Granholm’s Great Lakes Initiative
Attorney General, a candidate for governor, introduces water security plan
February 27, 2002 | By Andy Guy
Great Lakes Bulletin News Service
|Attorney General Jennifer Granholms said Michigan needs to develop a new attitude about environmental protection and new statutes to put it into effect.|
Speaking here on Friday, February 22, at the annual banquet of the local Izaak Walton League, a national conservation organization, Ms. Granholm said Michigan needs strengthened zoning to protect its world-class rivers and wetlands from sprawling development, improved sewage management to keep beaches free of fecal bacteria, and laws that promote more efficient use of water.
Ms. Granholm’s 10-point plan and her remarks on the need to develop a new attitude about environmental protection, and statutes to put it into effect, were the most comprehensive yet by any of the Democratic or Republican candidates for governor.
"The next Michigan leadership must embrace the principles of stewardship and sustainability," said Ms. Granholm, who introduced her Clean Water Forever Initiative for the first time. "We must manage and care for our natural resources by recognizing our responsibility to future generations. The next Michigan must establish and advance a conservation and environmental ethos that protects and celebrates our heritage."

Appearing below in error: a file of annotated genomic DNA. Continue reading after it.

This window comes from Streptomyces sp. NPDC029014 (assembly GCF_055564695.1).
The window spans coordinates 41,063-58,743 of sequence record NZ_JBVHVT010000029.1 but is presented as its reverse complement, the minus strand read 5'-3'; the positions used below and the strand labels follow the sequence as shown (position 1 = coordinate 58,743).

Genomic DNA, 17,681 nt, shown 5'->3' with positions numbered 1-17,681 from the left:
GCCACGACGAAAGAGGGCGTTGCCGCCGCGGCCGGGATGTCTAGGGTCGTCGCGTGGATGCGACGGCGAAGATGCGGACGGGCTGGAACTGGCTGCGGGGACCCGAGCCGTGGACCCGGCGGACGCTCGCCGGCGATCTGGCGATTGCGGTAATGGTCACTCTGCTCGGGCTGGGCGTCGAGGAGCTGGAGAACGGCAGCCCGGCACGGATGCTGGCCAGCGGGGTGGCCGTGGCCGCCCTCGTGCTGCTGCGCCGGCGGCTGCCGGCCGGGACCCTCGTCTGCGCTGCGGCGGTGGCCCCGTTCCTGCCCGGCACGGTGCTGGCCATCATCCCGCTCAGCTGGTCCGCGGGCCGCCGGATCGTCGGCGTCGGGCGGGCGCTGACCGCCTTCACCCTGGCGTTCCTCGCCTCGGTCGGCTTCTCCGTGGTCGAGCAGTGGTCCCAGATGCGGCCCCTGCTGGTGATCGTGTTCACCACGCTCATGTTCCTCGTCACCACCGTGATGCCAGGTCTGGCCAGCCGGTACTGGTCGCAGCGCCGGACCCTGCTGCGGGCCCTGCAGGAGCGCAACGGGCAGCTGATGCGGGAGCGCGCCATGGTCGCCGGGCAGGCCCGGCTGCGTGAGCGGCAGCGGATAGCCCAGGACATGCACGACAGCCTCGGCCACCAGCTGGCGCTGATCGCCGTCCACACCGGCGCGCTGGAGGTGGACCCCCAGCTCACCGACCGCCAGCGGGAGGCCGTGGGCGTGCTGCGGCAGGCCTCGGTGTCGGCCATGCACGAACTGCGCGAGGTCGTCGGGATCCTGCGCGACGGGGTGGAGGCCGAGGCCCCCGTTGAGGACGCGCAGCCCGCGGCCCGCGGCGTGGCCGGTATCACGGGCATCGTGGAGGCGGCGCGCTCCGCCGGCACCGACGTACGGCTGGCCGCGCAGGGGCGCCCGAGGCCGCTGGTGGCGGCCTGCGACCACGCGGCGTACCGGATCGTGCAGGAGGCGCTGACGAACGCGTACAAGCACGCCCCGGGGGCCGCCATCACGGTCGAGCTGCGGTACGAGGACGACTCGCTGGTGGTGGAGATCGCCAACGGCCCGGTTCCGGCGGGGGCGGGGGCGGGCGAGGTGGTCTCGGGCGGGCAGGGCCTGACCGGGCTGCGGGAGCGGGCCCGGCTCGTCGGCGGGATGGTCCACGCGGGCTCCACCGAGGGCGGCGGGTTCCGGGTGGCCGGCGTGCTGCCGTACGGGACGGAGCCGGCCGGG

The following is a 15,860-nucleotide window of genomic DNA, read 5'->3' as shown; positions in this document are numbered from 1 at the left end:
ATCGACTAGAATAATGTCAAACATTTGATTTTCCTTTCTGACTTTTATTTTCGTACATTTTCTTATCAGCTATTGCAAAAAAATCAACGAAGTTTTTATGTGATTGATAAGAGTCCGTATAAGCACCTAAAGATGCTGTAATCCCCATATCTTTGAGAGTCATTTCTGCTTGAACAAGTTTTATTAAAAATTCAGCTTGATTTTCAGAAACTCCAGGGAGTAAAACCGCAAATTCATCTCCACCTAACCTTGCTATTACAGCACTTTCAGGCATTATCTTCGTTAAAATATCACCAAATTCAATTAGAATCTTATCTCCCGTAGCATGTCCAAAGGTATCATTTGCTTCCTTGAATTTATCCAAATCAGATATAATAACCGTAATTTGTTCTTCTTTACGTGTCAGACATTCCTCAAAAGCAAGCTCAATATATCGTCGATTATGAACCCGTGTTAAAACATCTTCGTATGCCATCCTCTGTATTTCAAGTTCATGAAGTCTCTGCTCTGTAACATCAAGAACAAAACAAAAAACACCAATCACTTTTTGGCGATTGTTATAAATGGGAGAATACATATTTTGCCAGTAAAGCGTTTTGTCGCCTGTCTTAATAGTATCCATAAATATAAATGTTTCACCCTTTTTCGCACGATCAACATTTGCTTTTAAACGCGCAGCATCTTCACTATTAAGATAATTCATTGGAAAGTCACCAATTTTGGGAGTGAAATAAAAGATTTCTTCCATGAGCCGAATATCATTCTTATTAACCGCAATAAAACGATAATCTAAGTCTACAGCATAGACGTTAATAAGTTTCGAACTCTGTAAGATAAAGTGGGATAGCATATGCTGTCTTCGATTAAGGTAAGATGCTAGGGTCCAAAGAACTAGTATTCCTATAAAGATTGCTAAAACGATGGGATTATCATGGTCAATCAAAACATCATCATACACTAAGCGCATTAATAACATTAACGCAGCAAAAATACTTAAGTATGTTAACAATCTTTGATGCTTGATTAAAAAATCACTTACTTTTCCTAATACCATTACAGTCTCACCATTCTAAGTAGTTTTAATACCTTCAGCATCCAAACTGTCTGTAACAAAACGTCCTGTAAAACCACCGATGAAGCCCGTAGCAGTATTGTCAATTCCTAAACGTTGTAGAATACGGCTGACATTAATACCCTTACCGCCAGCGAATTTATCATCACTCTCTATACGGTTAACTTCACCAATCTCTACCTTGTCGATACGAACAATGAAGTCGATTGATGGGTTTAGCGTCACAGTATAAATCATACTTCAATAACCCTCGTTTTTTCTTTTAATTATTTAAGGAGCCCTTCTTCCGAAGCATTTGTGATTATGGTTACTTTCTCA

Ms. Granholm also criticized her predecessor, Republican Governor John Engler, for excluding citizens from the regulatory process during the past decade. She promised to welcome the public voice when making decisions that affect Michigan’s land, air, and water.
"I’m certainly troubled by the state’s departure from a long-term commitment to the protection of our natural resources," Ms. Granholm said. "Our system of environmental laws and programs is nearly in ruins because of more than a decade of neglect and indifference. We’ve drifted away from the legacy of Governor Milliken and other leaders who taught us that a good environment means a good economy. Our environment is an engine that propels us."
Opinion polls show clearly that tuning the environmental engine is a high priority for voters, and candidates in both parties have made the environment a top campaign issue for the November election. All of the candidates regularly discuss the need to halt trash imports from Canada, improve public land management, and boost funding for public transit. But water security – the promise of a robust, clean, fresh supply of aqua for drinking, farming, fishing, manufacturing, and playing – is emerging as the most prominent environmental issue.
Lieutenant Governor Dick Posthumus, a Republican aiming to succeed Gov. Engler, his longtime friend and mentor, called last summer for a ‘Marshall Plan" to protect the Great Lakes. U.S. Representative David Bonior, a Democratic candidate, said he wants to improve water treatment systems and sewer infrastructure to ensure safe water for drinking and swimming. Jim Blanchard, a former Democratic governor who is running again, pledged on February 1 to establish a new state Department of Great Lakes and Water Quality as one of his first acts if elected again.